The process of distilling water involves boiling it until it evaporates, then transporting the water vapor to a separate container, where it condenses back into liquid form. The impurities, including aluminum, remain in the boiling chamber and can be removed when you clean the system.
Most water distillers have a 1-2 gallon capacity and are designed to sit on your kitchen countertop.
The great thing about water distillers is that they remove a whole range of drinking water harmful contaminants. However, like reverse osmosis, they also remove healthy, taste-enhancing minerals, leaving water tasting a bit flat. The distillation process also takes forever – up to 5 hours to produce a 1-gallon batch of distilled water.
5) Ceramic Filters
Finally, ceramic filters are worth considering if you’re looking for a solution for removing aluminum in particulate form. These filters are most commonly found in countertop gravity-fed water filtration systems.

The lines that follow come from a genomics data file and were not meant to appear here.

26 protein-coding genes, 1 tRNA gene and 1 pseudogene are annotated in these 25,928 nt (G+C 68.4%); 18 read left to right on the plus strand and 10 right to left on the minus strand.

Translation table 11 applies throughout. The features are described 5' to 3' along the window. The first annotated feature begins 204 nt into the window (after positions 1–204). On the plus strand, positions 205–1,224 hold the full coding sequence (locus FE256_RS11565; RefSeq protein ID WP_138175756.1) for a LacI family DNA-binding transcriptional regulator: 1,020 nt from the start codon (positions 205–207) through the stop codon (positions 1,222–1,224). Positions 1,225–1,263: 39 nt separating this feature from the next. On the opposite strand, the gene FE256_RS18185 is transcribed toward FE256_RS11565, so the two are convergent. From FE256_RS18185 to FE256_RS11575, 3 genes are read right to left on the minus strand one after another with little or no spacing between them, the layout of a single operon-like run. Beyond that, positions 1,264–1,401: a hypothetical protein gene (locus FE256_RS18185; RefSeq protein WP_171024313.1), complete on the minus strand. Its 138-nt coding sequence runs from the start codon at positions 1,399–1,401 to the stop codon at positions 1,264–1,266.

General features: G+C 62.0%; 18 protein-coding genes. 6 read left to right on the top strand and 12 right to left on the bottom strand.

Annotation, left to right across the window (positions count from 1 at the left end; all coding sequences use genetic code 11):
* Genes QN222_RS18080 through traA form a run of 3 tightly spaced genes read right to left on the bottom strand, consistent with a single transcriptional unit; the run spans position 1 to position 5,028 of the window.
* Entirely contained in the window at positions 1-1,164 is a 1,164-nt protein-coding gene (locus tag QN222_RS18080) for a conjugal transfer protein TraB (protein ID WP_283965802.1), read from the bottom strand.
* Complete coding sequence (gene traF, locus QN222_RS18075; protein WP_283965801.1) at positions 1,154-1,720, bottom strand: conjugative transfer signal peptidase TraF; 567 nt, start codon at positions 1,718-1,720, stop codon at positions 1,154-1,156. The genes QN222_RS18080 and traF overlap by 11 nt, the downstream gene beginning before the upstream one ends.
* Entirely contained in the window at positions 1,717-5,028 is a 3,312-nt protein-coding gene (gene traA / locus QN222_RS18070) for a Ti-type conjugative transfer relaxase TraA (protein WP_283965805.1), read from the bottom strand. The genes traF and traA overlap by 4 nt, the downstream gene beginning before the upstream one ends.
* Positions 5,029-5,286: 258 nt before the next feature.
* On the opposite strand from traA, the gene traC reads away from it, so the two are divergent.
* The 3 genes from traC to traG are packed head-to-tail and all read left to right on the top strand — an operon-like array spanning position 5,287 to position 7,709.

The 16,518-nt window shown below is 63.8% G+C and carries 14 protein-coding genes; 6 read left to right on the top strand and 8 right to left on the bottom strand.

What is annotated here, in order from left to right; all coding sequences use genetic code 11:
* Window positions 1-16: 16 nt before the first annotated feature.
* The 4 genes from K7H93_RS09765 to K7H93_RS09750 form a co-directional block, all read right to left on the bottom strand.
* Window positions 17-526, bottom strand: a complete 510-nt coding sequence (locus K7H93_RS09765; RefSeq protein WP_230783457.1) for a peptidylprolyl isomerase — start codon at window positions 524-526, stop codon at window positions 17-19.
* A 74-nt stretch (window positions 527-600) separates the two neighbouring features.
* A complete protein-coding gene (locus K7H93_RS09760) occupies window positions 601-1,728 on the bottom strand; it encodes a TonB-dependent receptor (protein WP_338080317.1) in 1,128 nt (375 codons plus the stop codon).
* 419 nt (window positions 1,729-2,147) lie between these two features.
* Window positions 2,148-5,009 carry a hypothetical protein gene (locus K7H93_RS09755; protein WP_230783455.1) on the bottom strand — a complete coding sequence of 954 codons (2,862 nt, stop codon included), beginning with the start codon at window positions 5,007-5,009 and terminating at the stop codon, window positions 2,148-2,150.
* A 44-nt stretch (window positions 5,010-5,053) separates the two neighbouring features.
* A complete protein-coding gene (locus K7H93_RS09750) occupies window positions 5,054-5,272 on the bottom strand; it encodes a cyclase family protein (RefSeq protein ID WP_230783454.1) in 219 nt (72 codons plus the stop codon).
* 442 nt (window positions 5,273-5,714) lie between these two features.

Ceramic filters have a porous structure that consists of tiny channels and pores. When water flows through a ceramic filter, physical filtration occurs, and the small pores act as barriers, preventing larger particles from passing through.
Some forms of aluminum particulates are trapped in the filter media, while water molecules can pass through.
Some ceramic filters contain an activated carbon core. While activated carbon isn’t usually effective enough to be used alone to remove the majority of aluminum, it can be used to enhance the aluminum reduction abilities of other filter media.
*Note that ceramic filters can’t be used to remove dissolved aluminum, which is small enough to pass through the filter’s pores.